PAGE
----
Talking to High Monks in the Snow: An Asian American Odyssey

Lydia Y. Minatoya, Author HarperCollins Publishers $20 (269p) ISBN 978-0-06-016809-4
In this often delightful memoir of a Japanese American woman's youth in upstate New York, caught between her immigrant parents' culture and her own American experience, two sketches in particular are most revealing. Minatoya's father, a research scientist long employed by the same firm, is nearing retirement when he discovers he has been paid the same wages as his lab assistant. His two outraged daughters, perceiving racial discrimination, cry out: ``Sue them blind!'' But his Japanese dignity is at stake; besides, he has loved his work and was grateful for the chance to do it, and he feels strong loyalty to his employers. On the other hand, the daughters are entranced when their mother--a clothes designer and seamstress proud to have a career--plucks ancient tunes on her okoto for them, like a traditional Japanese woman. Minatoya is at her lyrical best with such family scenes, and there is both humor and pathos in her account of a visit to relatives in Japan, where she is as much an outsider as she is at home in the U.S. But when she focuses on her American self, her insights falter. The details of a disastrous first teaching job in Boston are sketchy, and her teaching adventures in Okinawa and China are richer in travelogue color than in personal revelations. Despite such weakn e sses, however, the book's charms are many. Author tour. (Feb.)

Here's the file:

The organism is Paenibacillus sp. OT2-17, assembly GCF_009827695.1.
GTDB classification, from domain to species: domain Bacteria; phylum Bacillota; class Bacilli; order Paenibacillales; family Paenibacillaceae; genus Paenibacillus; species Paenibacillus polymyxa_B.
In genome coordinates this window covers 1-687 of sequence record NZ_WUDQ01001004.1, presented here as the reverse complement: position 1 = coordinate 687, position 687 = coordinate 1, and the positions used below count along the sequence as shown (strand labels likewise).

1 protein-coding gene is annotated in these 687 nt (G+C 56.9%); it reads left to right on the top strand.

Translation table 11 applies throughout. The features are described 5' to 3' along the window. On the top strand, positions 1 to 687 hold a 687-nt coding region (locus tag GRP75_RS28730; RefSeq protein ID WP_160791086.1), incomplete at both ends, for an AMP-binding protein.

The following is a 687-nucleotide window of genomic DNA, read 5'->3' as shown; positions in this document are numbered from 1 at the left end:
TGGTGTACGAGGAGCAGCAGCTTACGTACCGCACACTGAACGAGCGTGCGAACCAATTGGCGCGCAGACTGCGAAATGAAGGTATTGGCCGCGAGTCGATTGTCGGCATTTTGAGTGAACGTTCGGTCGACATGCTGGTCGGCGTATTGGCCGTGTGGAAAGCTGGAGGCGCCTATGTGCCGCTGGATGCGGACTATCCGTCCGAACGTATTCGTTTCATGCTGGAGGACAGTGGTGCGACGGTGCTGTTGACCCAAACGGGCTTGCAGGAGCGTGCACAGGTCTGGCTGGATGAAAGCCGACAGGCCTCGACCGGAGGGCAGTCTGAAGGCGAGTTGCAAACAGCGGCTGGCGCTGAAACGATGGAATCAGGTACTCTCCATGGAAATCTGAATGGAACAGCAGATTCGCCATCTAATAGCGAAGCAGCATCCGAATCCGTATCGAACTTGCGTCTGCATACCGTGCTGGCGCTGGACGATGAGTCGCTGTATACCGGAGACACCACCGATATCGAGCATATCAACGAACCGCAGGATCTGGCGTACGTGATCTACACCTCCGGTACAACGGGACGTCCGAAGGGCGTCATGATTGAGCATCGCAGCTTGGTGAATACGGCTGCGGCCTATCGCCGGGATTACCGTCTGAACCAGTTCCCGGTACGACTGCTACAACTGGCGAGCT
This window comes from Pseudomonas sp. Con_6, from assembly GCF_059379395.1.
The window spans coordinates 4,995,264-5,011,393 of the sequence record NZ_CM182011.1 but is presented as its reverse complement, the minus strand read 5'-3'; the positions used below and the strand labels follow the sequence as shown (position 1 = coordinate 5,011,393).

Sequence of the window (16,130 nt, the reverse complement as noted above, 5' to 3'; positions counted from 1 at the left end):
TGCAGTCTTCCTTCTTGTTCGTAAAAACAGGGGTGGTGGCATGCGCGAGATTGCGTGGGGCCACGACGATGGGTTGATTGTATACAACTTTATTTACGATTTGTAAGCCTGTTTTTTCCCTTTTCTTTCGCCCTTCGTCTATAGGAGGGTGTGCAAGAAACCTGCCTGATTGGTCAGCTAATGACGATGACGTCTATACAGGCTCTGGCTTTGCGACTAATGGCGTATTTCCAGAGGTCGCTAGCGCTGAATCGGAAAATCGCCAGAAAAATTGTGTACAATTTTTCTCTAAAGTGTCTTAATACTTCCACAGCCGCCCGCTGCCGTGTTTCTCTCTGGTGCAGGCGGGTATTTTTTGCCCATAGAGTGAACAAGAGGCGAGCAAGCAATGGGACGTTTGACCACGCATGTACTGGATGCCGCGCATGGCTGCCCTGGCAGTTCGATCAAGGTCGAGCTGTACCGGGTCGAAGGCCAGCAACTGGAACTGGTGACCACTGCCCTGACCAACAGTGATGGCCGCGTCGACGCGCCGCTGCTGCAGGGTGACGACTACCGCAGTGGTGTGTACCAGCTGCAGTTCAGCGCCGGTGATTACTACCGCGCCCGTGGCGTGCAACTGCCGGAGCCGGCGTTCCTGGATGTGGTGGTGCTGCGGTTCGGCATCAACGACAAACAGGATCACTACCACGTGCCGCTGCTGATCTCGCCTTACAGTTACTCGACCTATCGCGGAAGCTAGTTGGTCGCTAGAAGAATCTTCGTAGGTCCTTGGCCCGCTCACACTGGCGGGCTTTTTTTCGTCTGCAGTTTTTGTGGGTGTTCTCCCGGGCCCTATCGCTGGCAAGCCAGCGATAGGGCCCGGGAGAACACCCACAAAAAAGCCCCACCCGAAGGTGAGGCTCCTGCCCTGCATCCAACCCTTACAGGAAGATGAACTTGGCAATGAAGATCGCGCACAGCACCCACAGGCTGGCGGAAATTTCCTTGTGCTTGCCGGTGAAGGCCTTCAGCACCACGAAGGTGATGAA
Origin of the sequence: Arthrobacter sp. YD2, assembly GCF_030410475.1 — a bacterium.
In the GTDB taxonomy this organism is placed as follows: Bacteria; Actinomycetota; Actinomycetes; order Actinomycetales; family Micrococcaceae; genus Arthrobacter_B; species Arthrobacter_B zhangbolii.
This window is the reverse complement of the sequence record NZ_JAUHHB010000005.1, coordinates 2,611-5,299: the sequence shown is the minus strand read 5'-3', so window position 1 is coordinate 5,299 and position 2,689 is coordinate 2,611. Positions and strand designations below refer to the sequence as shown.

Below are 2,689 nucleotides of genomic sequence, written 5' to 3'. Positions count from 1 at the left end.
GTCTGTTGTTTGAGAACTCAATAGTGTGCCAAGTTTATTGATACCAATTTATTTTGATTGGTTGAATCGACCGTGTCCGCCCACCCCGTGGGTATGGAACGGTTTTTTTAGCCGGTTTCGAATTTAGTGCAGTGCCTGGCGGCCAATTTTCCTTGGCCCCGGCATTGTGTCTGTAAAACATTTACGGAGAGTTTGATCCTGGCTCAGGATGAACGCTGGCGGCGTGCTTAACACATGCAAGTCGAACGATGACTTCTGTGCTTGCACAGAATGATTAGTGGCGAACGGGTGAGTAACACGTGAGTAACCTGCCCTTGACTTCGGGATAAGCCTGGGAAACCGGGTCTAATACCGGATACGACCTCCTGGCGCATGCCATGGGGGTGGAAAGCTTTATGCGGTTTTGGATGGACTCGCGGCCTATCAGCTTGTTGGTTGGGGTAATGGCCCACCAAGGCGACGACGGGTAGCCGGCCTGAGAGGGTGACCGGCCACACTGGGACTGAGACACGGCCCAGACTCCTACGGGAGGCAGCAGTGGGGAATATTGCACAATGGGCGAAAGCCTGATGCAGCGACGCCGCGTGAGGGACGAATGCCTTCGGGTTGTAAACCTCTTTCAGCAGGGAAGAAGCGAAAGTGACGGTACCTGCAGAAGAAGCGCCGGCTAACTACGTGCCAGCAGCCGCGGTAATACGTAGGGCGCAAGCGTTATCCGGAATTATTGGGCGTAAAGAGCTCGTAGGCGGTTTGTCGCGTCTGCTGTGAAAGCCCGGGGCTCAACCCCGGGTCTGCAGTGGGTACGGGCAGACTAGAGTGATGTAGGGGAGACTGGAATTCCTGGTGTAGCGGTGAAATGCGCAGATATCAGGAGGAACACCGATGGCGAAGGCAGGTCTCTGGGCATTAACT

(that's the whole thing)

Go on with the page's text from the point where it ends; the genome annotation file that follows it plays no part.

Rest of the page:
Reviewed on: 01/01/1992
Release date: 01/01/1992
Genre: Nonfiction
Paperback - 288 pages - 978-0-06-092372-3
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